If the x values will be unique in each array, it may be easier to keep track of your ongoing sum by using an object rather than an array and using x values as keys, and then converting it into an array when you're done. E.g.:

function sumYValues(arrays) {
    var outer, inner, ar, entry, sum, result, x;

    sum = {};
    for (outer = 0; outer < arrays.length; ++outer) {
        ar = arrays[outer];
        for (inner = 0; inner < arrays.length; ++inner) {
            entry = ar[inner];
            sum[entry.x] = (sum[entry.x] || 0) + entry.y;
        }
    }

    result = [];
    for (x in sum) {
        result.push({x: x, y: sum[x]});
    }

    return result;
}

The above is mostly just to demonstrate using sum, an object, as a map of x => y values, although it does implement at least some of the summing logic as well.

This line may need some explanation:

            sum[entry.x] = (sum[entry.x] || 0) + entry.y;

If sum doesn't have an entry for that x value, sum[entry.x] will be undefined, which is a "falsey" value. So we use the curiously-powerful || operator to either get the value for that x from sum or 0, and then add the current entry's y to it and store the result.

share|improve this answer
    
Thank you so much :) I'll check the profiling aspects as well. –  dani Jun 17 '11 at 9:04
1  
J.Crowder Benchmark. inner < arrays.length should be inner < ar.length. My implementation is faster on chrome ;) you underestimate the JIT. –  Raynos Jun 17 '11 at 9:33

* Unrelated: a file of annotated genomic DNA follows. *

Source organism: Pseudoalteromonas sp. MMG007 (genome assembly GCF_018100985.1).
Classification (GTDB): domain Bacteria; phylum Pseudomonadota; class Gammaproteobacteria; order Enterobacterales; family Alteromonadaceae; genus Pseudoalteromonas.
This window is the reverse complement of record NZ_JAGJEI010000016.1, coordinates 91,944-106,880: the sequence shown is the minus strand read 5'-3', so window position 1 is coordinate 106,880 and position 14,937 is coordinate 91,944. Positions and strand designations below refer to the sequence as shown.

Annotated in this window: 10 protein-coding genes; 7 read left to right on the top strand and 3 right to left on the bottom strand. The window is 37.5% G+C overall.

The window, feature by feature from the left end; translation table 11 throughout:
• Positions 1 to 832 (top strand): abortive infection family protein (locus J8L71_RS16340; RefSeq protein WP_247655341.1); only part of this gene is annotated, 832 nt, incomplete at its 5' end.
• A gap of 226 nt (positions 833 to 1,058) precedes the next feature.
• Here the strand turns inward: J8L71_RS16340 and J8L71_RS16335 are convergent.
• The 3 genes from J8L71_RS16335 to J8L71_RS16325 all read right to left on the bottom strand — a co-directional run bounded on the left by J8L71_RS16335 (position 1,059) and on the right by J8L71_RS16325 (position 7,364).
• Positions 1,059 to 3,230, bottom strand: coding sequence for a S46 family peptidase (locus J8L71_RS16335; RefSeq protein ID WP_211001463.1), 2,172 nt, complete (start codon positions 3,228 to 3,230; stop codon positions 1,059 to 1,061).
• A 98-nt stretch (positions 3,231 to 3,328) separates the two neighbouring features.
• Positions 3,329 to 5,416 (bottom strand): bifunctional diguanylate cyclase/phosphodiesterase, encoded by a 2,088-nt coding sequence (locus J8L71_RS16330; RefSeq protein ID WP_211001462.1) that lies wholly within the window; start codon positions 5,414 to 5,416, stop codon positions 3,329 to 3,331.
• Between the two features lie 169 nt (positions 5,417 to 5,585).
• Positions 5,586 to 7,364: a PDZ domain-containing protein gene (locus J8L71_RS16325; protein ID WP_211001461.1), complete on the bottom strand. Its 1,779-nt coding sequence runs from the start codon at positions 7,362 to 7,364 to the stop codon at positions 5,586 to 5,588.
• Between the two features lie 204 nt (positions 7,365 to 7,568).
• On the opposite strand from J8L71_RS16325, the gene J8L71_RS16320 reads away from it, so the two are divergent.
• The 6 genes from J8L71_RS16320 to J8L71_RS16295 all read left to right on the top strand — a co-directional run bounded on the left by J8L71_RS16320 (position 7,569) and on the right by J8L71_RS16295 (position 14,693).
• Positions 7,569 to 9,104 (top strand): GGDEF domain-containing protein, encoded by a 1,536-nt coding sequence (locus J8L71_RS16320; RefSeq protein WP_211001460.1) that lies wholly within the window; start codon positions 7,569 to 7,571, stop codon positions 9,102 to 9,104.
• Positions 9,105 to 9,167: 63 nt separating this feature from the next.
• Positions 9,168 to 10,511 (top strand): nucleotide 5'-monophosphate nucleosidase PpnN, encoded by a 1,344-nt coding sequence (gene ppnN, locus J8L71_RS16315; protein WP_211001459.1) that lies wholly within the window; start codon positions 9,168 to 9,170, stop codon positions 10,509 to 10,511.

@TJCrowder yes it's become noise. (cleaned it up) @dani in terms of optimisation, native methods create new objects. If you want a new array (like the array your returning) use the native methods. If you don't need a new object then use for/while loops to edit the array in memory. –  Raynos Jun 17 '11 at 14:46

Benchmark Example

Note that the mixed code is faster followed by loops followed by native/underscore.

function createOutput(arr1, arr2, arr3 /*, ... */) {
    return Array.prototype.reduce.call(arguments, function (prev, curr) {
        return prev.map(function(val, index) {
            return {
                x: val.x,
                y: val.y + curr[index].y
            }
        });
    });
}

Assumes arrays are sorted and contain all values of x in order 1..n with no gaps.

Kind of requires ES5. This can be swapped out for _ which gives this kind of functionality in a cross browser manner.

With underscore it is

function createOutput() {
    return _.reduce(arguments, function (memo, arr) {
        return _.map(memo, function(val, index) {
            return { x: val.x, y: val.y + arr[index].y };
        });
    });
}
share|improve this answer
    
I think this fails the "efficient" test. It's l33t, but it's a huge number of function calls, and the first thing you do is create a copy of the "very large number of arrays". :-) –  T.J. Crowder Jun 17 '11 at 8:51
    
@T.J.Crowder yeah that copy was unneccesary because _ does that anyway. It's still O(N). Yes there is overhead but it's terse and high level. I'm sure the Google closure compiler can factor away the inefficient bits. –  Raynos Jun 17 '11 at 9:09
1  
@TJCrowder it actually wins the "efficient" test ;) –  Raynos Jun 17 '11 at 10:06